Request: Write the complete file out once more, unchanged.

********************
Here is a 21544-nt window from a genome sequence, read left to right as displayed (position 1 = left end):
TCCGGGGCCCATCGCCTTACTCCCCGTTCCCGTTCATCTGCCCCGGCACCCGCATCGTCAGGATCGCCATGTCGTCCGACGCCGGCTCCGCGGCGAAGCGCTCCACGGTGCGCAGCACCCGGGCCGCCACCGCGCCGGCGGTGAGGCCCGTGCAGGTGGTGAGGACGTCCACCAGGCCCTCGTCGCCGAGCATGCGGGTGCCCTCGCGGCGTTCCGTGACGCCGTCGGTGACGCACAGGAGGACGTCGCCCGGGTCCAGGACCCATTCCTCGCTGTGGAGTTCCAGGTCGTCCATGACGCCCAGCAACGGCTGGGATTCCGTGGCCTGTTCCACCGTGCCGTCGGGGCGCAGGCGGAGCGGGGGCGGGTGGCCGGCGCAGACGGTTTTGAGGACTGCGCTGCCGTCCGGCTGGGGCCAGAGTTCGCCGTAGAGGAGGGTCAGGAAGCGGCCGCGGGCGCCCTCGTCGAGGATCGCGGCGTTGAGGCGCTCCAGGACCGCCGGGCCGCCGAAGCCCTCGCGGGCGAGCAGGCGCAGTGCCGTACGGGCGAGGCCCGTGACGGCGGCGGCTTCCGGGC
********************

Here is a 21544-nt window from a genome sequence, read left to right as displayed (position 1 = left end):
TCCGGGGCCCATCGCCTTACTCCCCGTTCCCGTTCATCTGCCCCGGCACCCGCATCGTCAGGATCGCCATGTCGTCCGACGCCGGCTCCGCGGCGAAGCGCTCCACGGTGCGCAGCACCCGGGCCGCCACCGCGCCGGCGGTGAGGCCCGTGCAGGTGGTGAGGACGTCCACCAGGCCCTCGTCGCCGAGCATGCGGGTGCCCTCGCGGCGTTCCGTGACGCCGTCGGTGACGCACAGGAGGACGTCGCCCGGGTCCAGGACCCATTCCTCGCTGTGGAGTTCCAGGTCGTCCATGACGCCCAGCAACGGCTGGGATTCCGTGGCCTGTTCCACCGTGCCGTCGGGGCGCAGGCGGAGCGGGGGCGGGTGGCCGGCGCAGACGGTTTTGAGGACTGCGCTGCCGTCCGGCTGGGGCCAGAGTTCGCCGTAGAGGAGGGTCAGGAAGCGGCCGCGGGCGCCCTCGTCGAGGATCGCGGCGTTGAGGCGCTCCAGGACCGCCGGGCCGCCGAAGCCCTCGCGGGCGAGCAGGCGCAGTGCCGTACGGGCGAGGCCCGTGACGGCGGCGGCTTCCGGGC